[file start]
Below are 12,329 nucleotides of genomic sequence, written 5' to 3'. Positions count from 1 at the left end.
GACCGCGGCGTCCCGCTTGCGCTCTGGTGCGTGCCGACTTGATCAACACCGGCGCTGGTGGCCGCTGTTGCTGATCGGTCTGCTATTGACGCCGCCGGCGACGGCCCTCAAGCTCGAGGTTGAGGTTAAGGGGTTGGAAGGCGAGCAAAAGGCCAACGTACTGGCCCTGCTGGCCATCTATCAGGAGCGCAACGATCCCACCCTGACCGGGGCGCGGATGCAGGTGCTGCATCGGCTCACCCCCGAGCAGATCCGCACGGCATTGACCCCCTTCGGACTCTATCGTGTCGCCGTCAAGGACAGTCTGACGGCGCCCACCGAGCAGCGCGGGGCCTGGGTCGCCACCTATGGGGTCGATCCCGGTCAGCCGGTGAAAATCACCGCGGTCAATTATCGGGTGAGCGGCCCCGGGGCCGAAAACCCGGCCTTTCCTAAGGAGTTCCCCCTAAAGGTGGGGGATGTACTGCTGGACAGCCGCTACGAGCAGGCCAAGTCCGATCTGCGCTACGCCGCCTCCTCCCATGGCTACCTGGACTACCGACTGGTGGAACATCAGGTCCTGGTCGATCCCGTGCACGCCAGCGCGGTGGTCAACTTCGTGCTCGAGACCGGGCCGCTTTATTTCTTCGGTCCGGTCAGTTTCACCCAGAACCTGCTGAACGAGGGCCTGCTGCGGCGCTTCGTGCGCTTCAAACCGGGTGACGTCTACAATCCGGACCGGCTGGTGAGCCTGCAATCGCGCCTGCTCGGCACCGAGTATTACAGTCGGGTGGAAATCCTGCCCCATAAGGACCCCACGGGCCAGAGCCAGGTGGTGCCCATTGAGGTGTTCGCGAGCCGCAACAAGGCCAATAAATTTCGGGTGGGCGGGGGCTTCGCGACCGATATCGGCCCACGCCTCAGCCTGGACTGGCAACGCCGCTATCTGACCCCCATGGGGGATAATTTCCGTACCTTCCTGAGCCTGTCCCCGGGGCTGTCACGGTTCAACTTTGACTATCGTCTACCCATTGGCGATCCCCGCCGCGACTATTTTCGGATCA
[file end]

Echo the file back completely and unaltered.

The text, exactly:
Below are 12,329 nucleotides of genomic sequence, written 5' to 3'. Positions count from 1 at the left end.
GACCGCGGCGTCCCGCTTGCGCTCTGGTGCGTGCCGACTTGATCAACACCGGCGCTGGTGGCCGCTGTTGCTGATCGGTCTGCTATTGACGCCGCCGGCGACGGCCCTCAAGCTCGAGGTTGAGGTTAAGGGGTTGGAAGGCGAGCAAAAGGCCAACGTACTGGCCCTGCTGGCCATCTATCAGGAGCGCAACGATCCCACCCTGACCGGGGCGCGGATGCAGGTGCTGCATCGGCTCACCCCCGAGCAGATCCGCACGGCATTGACCCCCTTCGGACTCTATCGTGTCGCCGTCAAGGACAGTCTGACGGCGCCCACCGAGCAGCGCGGGGCCTGGGTCGCCACCTATGGGGTCGATCCCGGTCAGCCGGTGAAAATCACCGCGGTCAATTATCGGGTGAGCGGCCCCGGGGCCGAAAACCCGGCCTTTCCTAAGGAGTTCCCCCTAAAGGTGGGGGATGTACTGCTGGACAGCCGCTACGAGCAGGCCAAGTCCGATCTGCGCTACGCCGCCTCCTCCCATGGCTACCTGGACTACCGACTGGTGGAACATCAGGTCCTGGTCGATCCCGTGCACGCCAGCGCGGTGGTCAACTTCGTGCTCGAGACCGGGCCGCTTTATTTCTTCGGTCCGGTCAGTTTCACCCAGAACCTGCTGAACGAGGGCCTGCTGCGGCGCTTCGTGCGCTTCAAACCGGGTGACGTCTACAATCCGGACCGGCTGGTGAGCCTGCAATCGCGCCTGCTCGGCACCGAGTATTACAGTCGGGTGGAAATCCTGCCCCATAAGGACCCCACGGGCCAGAGCCAGGTGGTGCCCATTGAGGTGTTCGCGAGCCGCAACAAGGCCAATAAATTTCGGGTGGGCGGGGGCTTCGCGACCGATATCGGCCCACGCCTCAGCCTGGACTGGCAACGCCGCTATCTGACCCCCATGGGGGATAATTTCCGTACCTTCCTGAGCCTGTCCCCGGGGCTGTCACGGTTCAACTTTGACTATCGTCTACCCATTGGCGATCCCCGCCGCGACTATTTTCGGATCA